In an interview published by Politico just after the election, Ocasio-Cortez declared that confronting racism was “an existential crisis for the Democratic Party” and lamented that “Democrats don’t want to talk about race.” She said in that same interview, “Anti-racism plays zero percent of a role in Democratic electoral strategy—zero, explicitly, implicitly. I’m not telling people to virtue signal, but there’s just like no plan for it.” Days earlier she had told the New York Times that the party had to “do a lot of anti-racist, deep canvassing in this country.” And in a tweet following the election, she observed that “white communities are getting more comfortable with overt racism” and that “real organizing & strategy is needed that disarms bigotry.”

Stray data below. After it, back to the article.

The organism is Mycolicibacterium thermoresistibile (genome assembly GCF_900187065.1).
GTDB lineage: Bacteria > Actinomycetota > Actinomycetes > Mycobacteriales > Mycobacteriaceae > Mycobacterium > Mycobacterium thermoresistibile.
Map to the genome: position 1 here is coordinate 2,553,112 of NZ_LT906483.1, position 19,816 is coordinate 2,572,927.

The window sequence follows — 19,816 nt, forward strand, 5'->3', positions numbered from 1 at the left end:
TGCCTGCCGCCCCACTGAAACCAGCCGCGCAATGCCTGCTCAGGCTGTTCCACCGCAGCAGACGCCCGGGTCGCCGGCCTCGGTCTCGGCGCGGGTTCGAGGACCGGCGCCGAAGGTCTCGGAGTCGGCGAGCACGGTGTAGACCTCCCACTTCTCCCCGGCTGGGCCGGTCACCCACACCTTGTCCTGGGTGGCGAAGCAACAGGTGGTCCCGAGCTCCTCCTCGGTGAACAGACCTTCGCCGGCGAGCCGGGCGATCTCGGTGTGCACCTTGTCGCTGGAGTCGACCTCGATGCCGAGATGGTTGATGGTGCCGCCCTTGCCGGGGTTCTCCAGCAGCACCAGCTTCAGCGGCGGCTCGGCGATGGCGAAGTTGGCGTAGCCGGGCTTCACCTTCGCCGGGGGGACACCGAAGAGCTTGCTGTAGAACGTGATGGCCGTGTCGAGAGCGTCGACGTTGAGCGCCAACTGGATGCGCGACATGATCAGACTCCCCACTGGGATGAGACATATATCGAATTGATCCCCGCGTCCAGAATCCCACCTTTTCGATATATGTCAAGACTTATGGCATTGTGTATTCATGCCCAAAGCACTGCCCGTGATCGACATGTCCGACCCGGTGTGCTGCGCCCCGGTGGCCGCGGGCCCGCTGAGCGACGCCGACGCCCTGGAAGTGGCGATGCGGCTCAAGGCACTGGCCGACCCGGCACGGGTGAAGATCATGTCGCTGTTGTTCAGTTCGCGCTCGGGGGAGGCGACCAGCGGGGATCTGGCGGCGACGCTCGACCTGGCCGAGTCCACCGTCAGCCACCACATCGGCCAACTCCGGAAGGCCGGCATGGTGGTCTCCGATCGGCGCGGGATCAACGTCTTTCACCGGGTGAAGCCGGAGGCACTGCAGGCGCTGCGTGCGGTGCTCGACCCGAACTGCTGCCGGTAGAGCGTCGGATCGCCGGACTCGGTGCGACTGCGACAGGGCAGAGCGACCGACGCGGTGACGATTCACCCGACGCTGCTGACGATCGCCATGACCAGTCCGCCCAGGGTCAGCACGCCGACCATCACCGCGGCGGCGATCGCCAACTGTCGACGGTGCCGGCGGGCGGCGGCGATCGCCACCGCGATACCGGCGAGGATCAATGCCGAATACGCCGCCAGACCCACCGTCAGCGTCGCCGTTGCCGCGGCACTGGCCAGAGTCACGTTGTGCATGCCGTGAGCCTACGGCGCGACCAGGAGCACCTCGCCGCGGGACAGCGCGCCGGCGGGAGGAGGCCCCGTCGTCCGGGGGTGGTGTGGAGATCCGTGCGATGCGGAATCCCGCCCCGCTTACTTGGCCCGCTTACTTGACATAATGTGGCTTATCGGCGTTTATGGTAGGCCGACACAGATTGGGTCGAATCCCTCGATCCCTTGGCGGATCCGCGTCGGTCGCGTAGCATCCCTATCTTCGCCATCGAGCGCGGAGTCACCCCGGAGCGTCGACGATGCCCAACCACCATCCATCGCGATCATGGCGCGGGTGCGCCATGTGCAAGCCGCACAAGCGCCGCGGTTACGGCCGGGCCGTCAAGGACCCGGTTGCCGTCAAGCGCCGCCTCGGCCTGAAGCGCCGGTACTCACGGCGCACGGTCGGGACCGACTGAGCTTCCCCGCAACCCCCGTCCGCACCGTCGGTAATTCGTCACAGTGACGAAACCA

The saving grace of an appraisal so far removed from reality is that it is in some ways revealing. Ocasio-Cortez’s comments are so discordant with the historical record of the Trump years, the events and tenor of the last election, and the surprising demographic inroads Trump achieved in 2020 that they suggest not merely a difference of perspective or interpretation but instead a profound structural incentive to deny reality. The Squad’s reactions to 2020 tell the story of a left-wing movement that has transformed itself from an anti-establishment, reformist effort within the Democratic Party to a performative opposition that now exists only to reinforce the party’s deepest pathologies.....
Unsurprisingly, House members from Democrats’ more conservative, business-friendly wing— who tend to be in closely divided suburban swing districts and suffered most of the party’s losses on election night—were quick to blame the Left for the Democrats’ poor performance. Many believed that controversial policies like defunding the police, which became the central demand of the summer protests and which Ocasio-Cortez and the Squad endorsed, had become an albatross around their necks.